If the punning title doesn’t draw you in, the first five minutes will, as it becomes apparent that this is no earnest attempt to drag non-dancers into an artist’s vanity project, but an affecting social documentary about the people who clean the streets of Austin, Texas.
Choreographer Allison Orr, a graceful blonde who brings organic donuts to the garbage workers (much to their amusement) and is girlishly squeamish about dead animal collection, is the polar opposite of the no-nonsense, street-smart folk she shadows. Yet her enthusiasm draws them in to be part of a show that includes a street-cleaner’s rap and crane ballet. Hidden talents emerge from the refuse team – a breakdancer, a harmonica player – and after months of rehearsals and logistical problems 2,000 people turn up to watch.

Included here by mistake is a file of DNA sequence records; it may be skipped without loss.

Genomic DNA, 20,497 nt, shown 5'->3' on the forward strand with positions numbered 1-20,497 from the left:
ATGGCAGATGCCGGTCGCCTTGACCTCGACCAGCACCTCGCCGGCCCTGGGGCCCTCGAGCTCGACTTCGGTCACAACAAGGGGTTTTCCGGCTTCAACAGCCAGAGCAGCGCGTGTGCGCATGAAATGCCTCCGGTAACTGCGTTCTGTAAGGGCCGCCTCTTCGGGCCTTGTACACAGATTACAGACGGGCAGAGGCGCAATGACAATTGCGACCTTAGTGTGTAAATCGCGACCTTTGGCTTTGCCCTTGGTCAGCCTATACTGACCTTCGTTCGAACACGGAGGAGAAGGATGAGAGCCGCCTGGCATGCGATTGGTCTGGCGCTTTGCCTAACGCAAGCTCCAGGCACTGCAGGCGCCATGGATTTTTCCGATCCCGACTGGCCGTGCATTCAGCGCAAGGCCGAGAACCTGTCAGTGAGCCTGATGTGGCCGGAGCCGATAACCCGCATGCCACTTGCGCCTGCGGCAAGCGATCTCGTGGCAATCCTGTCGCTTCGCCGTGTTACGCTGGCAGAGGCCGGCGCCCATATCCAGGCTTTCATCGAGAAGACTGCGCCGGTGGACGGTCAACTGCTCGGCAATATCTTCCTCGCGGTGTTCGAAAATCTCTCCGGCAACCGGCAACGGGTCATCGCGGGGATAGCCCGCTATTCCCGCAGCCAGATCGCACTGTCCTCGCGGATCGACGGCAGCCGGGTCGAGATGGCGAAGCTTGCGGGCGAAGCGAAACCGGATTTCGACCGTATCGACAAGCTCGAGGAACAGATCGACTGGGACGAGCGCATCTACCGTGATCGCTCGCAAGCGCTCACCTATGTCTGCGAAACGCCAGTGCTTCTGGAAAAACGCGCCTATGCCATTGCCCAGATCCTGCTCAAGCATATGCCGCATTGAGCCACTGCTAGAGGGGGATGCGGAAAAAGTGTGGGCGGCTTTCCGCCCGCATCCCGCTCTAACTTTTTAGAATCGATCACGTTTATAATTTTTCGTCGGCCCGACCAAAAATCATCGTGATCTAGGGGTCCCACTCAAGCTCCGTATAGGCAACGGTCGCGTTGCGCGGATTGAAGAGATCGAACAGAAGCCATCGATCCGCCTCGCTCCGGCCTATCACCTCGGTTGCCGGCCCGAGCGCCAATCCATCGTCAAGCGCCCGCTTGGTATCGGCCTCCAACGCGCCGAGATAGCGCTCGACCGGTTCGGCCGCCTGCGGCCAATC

Though the result is emotive without being mawkish, it’s the participants’ hard-knock life stories that linger long after the event. The greatest success of this award-winning film, though, is that it stresses the importance of life-affirming endeavours; it also serves as a reminder to stop sleepwalking through our cities, and to appreciate those who take away our crap.